It is also possible that, in some cases, sensory processing vulnerability may act by enhancing other adaptive coping strategies towards a better autonomy, more pronounced intellectual abilities, as well as the choice of a more protective environmental context in these subjects. This is in line with our results, supporting the assumption that coping strategies accounted more for the prediction of mental QoL than physical QoL.

The present study needs to be considered in light of the following limitations. The relatively small sample size, together with the mixed nature of the selected sample (e.g., both unipolar and bipolar subjects), may limit the generalization of the main findings. The cross-sectional nature of this study is an additional shortcoming. Moreover, the exploratory nature of the analyses suggests that these data should be considered preliminary. The fact that patients with BD-I and BD-II were included in the same diagnostic group may further limit the main results. Furthermore, no psychometric instruments have been used to detect signs and symptoms of mania/hypomania and depression. In addition, we did not recruit a control sample for comparison with the included individuals.

Moreover, we were not able to analyze the confounding effect of the psychoactive medications (e.g., antidepressants, mood-stabilizers, and benzodiazepines) taken by our participants. Further longitudinal studies using larger samples are needed to overcome these caveats and ascertain the generalizability of the mentioned findings. Importantly, although the assessment of cognitive impairments could have exerted a significant role in SPDs and individual coping strategies for patients with major affective disorders, the present study did not investigate the presence and relevance of cognitive deficits in this sample. This lack of measurement of cognitive impairments should be considered an additional limitation. Finally, another relevant shortcoming is that all the indicated factors were investigated using self-reported measures potentially biased by social desirability.

Overall, the present study found that coping strategies did not mediate the relationship between sensory processing patterns and QoL in patients with major affective disorders. Lower age and lower sensitivity were predictors of elevated scores on the physical domain and coping strategies were predictors of higher scores on the mental domain.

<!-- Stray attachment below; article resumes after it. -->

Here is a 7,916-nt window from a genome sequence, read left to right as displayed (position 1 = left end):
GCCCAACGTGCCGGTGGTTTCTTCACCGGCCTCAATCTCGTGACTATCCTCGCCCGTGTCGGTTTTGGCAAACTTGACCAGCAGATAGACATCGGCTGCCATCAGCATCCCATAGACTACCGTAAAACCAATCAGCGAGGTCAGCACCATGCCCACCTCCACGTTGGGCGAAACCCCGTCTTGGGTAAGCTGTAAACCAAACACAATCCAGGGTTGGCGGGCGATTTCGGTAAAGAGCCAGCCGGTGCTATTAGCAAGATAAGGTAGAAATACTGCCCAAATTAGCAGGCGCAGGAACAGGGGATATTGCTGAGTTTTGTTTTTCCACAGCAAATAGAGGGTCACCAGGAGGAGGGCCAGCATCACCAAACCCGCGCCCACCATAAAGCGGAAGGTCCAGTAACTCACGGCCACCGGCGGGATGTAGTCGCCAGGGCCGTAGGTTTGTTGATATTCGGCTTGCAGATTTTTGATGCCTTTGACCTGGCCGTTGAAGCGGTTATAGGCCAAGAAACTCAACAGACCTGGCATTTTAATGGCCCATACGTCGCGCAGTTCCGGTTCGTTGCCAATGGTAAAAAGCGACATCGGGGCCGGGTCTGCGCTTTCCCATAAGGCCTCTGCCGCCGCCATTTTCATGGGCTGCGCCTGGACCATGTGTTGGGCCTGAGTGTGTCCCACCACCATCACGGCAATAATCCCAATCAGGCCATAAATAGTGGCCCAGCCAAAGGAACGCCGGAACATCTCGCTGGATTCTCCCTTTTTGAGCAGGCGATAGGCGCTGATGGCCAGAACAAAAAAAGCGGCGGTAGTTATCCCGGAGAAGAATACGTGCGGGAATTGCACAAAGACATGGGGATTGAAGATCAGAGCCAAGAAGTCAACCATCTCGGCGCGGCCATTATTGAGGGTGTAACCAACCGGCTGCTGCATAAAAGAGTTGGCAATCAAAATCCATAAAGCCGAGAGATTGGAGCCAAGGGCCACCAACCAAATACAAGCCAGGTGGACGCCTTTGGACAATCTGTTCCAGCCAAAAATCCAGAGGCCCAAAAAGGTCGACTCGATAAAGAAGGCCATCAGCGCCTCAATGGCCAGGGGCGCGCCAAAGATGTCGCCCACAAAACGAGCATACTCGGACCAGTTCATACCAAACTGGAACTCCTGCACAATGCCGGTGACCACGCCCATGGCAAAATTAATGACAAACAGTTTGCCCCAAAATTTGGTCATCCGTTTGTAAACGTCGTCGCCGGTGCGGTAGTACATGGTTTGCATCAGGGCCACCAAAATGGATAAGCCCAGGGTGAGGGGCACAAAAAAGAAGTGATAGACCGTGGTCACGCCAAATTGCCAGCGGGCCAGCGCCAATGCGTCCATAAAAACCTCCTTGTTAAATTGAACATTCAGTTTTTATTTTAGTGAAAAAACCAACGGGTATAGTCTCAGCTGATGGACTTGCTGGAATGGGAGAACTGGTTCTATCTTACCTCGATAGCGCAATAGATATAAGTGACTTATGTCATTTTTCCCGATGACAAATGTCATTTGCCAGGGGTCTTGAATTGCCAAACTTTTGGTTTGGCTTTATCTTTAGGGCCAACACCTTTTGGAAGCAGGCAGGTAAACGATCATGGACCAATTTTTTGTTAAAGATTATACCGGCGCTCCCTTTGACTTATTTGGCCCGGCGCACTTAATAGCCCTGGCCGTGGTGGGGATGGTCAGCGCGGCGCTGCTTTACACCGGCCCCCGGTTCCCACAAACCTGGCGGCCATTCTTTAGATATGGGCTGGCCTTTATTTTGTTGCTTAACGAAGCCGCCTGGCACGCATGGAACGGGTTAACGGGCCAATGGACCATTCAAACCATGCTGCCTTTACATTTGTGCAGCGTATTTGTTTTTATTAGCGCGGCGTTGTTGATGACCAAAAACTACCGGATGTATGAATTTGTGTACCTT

Individuals with major affective disorders may experience consistent difficulties in processing sensory input. Clinicians should seriously consider patients’ sensory profiles and their behavioral/functional impact on clinical conditions throughout the evaluation process, as sensory processing profiles may closely reflect fundamental needs and form the basis for the manifestation of temperament and personality.31

Investigating these aspects may help to better characterize evaluation and intervention processes for individuals with major affective disorders, enhance the use of adaptive and functional behaviors in the effort to optimize QoL, and clarify the specific role of coping strategies and sensory processing in the achievement of functional recovery from depression.

In conclusion, lower age and lower sensory sensitivity were able to explain most of the variance in physical functional health while emotion-focused coping strategies, reduced use of venting of emotions, and elevated use of positive reinterpretation and growth explained most of the variance in mental health. In this sample, better ability to register sensory input was only minimally able to explain this variance. According to another of our recently published studies,40 these findings also suggest that the inclusion of measures of coping strategies and sensory processing patterns provides a more thorough understanding of the multiple determinants involved in the psychopathology of major affective disorders.

Acknowledgements

XG is recipient of the Janos Bolyai Research Fellowship of the Hungarian Academy of Science.

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Received: July 27, 2015; Accepted: November 1, 2015

Correspondence: Gianluca Serafini, Department of Neuroscience, Rehabilitation, Ophthalmology, Genetics, Maternal, and Child Health (DINOGMI), Section of Psychiatry, University of Genoa, IRCCS San Martino, Largo Rosanna Benzi 10, 16132, Genoa, Italy. E-mail: gianluca.serafini@unige.it

Disclosure The authors report no conflicts of interest.